Strength & Weakness of a Start-Up Company

by Luke Arthur; Updated September 26, 2017

When starting a new business, it sometimes helps to look at the potential strengths and weaknesses of the company. Even though most start-ups tend to be smaller at first, this does provide them with some benefits that larger businesses do not enjoy. At the same time, start-up businesses have a few weaknesses of their own to deal with.

Flexibility

One of the most notable advantages of a start-up business is that it is completely flexible. Before the business gets too large, the business owner still has the ability to adapt the infrastructure to meet the needs of the marketplace. After a bit of testing in the market, the business can alter some of its practices to be more efficient. Big businesses often find themselves becoming obsolete because they are unable to change with the needs of the market.

Talented People

Another advantage that most start-ups have is the quality of talent that they have working for them. During the early stages of a start-up business, the founders of the company will be working on many different tasks. These individuals are often much more qualified than what they are currently doing to get the business off the ground. Even though the business is using this strategy so that it can save money on overhead, it also works to the business's advantage by resulting in higher-quality work.

Lack of Capital

Even though start-up businesses have flexibility, they often do not have the necessary capital to expand. New small businesses may not have enough money to advertise as they should, and this could negatively impact sales. The lack of capital often keeps a business from bringing on additional employees and securing additional facilities. This can keep the business smaller much longer than the owners of the business would have hoped. Attracting additional resources can often be a necessary step for a new business to turn the corner.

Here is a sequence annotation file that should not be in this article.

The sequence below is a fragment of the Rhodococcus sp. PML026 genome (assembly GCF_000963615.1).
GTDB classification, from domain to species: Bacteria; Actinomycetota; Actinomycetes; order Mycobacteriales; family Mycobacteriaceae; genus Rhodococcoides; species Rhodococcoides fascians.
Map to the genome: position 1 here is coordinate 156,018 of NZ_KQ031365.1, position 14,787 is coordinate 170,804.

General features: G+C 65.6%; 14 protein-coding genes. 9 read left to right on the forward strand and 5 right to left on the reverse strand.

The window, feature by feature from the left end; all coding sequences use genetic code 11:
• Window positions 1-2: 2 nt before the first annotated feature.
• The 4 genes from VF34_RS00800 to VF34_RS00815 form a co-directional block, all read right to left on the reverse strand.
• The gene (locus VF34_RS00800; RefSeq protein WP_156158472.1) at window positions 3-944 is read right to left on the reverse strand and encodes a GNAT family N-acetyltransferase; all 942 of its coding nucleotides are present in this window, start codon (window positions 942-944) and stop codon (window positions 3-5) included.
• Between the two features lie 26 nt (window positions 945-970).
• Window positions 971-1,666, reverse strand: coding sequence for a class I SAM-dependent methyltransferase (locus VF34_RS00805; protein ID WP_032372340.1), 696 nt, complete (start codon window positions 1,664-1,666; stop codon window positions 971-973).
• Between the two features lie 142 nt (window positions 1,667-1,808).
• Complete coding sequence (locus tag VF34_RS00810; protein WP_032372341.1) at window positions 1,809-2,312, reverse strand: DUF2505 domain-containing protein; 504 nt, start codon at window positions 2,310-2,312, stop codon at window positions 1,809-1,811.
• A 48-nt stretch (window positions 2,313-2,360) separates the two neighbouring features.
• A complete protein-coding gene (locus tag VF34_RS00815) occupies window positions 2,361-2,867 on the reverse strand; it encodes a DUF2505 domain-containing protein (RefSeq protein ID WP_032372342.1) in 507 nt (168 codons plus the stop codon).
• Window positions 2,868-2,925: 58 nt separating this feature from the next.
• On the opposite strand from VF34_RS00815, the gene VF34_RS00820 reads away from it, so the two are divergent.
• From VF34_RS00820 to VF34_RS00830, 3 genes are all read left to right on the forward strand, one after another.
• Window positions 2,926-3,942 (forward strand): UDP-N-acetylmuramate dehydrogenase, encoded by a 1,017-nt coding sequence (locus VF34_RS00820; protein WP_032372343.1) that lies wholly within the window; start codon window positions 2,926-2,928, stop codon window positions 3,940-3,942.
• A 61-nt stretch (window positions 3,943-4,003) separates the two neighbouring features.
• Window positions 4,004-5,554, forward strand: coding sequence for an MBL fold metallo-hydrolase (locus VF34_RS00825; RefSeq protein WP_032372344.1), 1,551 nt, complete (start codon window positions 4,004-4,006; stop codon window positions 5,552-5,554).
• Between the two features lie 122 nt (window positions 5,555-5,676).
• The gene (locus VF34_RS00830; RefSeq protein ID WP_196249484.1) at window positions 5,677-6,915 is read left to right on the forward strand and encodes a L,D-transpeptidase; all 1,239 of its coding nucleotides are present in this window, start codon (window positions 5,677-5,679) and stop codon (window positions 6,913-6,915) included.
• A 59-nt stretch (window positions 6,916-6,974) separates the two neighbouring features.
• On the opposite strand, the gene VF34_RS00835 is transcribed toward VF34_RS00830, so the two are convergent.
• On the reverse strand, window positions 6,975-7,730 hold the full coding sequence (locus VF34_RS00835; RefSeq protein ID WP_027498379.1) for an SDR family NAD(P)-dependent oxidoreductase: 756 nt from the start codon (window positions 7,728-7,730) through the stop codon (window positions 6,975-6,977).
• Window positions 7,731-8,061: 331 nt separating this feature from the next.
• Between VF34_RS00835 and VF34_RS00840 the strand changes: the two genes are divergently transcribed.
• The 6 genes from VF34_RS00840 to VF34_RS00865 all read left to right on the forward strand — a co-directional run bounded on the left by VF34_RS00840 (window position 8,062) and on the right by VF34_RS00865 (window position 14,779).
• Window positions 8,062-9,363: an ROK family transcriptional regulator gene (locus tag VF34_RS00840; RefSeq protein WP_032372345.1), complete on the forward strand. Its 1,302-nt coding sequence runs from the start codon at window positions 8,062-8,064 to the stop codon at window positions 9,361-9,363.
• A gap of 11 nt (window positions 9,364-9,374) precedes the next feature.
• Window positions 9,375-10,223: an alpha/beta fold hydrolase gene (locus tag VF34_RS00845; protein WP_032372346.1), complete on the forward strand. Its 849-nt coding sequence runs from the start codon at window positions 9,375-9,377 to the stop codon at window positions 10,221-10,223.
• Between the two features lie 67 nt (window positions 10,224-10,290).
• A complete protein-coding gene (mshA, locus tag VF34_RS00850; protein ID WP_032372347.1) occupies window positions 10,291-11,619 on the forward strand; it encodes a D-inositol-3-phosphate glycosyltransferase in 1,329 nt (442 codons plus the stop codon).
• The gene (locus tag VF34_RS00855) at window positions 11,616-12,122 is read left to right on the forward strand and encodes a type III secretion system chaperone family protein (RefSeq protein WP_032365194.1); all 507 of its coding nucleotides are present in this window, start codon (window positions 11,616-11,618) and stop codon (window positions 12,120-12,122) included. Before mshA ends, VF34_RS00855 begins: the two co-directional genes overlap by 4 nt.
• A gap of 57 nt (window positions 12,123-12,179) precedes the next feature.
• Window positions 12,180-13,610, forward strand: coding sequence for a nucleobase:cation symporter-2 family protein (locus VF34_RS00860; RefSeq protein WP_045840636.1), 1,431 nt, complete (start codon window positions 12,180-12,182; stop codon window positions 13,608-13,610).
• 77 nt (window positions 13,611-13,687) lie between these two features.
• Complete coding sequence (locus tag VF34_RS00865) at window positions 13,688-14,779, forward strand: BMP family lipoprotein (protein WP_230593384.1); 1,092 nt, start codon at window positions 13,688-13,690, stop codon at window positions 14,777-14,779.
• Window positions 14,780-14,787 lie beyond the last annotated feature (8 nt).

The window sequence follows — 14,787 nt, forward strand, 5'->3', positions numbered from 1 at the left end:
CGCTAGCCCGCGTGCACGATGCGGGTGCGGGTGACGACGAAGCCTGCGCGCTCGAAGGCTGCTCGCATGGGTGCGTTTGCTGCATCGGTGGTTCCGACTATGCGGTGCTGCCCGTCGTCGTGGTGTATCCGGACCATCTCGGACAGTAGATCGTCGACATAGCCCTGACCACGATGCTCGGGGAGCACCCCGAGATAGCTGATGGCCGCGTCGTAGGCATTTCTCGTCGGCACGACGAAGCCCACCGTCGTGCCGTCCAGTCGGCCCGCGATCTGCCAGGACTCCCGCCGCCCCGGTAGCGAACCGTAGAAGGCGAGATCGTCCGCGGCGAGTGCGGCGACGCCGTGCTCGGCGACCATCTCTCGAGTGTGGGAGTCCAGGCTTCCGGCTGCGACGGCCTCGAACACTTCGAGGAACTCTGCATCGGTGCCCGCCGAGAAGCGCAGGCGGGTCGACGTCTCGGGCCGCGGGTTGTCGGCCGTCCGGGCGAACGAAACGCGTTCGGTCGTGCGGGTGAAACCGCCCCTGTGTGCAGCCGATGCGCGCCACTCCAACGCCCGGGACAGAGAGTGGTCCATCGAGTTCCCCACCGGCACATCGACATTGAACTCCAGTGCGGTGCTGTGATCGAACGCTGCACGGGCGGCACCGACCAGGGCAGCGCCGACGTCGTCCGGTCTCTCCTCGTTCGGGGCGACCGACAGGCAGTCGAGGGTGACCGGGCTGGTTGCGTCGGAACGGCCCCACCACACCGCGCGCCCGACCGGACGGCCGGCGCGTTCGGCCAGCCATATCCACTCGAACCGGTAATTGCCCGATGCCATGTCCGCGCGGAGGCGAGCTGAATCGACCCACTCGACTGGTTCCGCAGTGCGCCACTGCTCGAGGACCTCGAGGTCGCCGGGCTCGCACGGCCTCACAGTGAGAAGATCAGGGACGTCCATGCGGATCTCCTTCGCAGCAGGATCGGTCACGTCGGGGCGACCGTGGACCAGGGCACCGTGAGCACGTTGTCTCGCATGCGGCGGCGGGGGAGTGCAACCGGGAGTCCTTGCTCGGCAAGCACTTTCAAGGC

Responsibility

Another potential weakness of start-up companies is that too much responsibility is placed on a single individual. Many times, the owners of s start-up business rely on each other to do practically everything for the company. When someone is not up to the task, it can significantly impact the success of the business. In larger businesses, everything is compartmentalized so that one person performing poorly will not hurt the business as a whole.

About the Author

Luke Arthur has been writing professionally since 2004 on a number of different subjects. In addition to writing informative articles, he published a book, "Modern Day Parables," in 2008. Arthur holds a Bachelor of Science in business from Missouri State University.